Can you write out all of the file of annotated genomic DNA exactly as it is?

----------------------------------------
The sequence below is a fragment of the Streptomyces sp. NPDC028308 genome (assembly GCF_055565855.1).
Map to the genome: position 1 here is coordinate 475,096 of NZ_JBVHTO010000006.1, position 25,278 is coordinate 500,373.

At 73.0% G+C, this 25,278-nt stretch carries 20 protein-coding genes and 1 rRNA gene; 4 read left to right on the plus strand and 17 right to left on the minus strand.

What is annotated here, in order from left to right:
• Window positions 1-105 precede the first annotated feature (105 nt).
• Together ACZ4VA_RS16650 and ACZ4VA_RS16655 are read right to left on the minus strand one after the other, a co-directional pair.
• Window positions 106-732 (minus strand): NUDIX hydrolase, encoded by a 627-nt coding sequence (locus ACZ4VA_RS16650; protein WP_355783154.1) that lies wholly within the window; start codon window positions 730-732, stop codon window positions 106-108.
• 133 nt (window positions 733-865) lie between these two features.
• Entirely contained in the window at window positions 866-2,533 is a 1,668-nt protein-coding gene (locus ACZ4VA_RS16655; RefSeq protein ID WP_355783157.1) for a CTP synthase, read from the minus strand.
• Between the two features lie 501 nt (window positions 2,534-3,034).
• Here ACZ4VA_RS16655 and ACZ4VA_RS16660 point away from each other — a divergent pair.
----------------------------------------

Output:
The sequence below is a fragment of the Streptomyces sp. NPDC028308 genome (assembly GCF_055565855.1).
Map to the genome: position 1 here is coordinate 475,096 of NZ_JBVHTO010000006.1, position 25,278 is coordinate 500,373.

At 73.0% G+C, this 25,278-nt stretch carries 20 protein-coding genes and 1 rRNA gene; 4 read left to right on the plus strand and 17 right to left on the minus strand.

What is annotated here, in order from left to right:
• Window positions 1-105 precede the first annotated feature (105 nt).
• Together ACZ4VA_RS16650 and ACZ4VA_RS16655 are read right to left on the minus strand one after the other, a co-directional pair.
• Window positions 106-732 (minus strand): NUDIX hydrolase, encoded by a 627-nt coding sequence (locus ACZ4VA_RS16650; protein WP_355783154.1) that lies wholly within the window; start codon window positions 730-732, stop codon window positions 106-108.
• 133 nt (window positions 733-865) lie between these two features.
• Entirely contained in the window at window positions 866-2,533 is a 1,668-nt protein-coding gene (locus ACZ4VA_RS16655; RefSeq protein ID WP_355783157.1) for a CTP synthase, read from the minus strand.
• Between the two features lie 501 nt (window positions 2,534-3,034).
• Here ACZ4VA_RS16655 and ACZ4VA_RS16660 point away from each other — a divergent pair.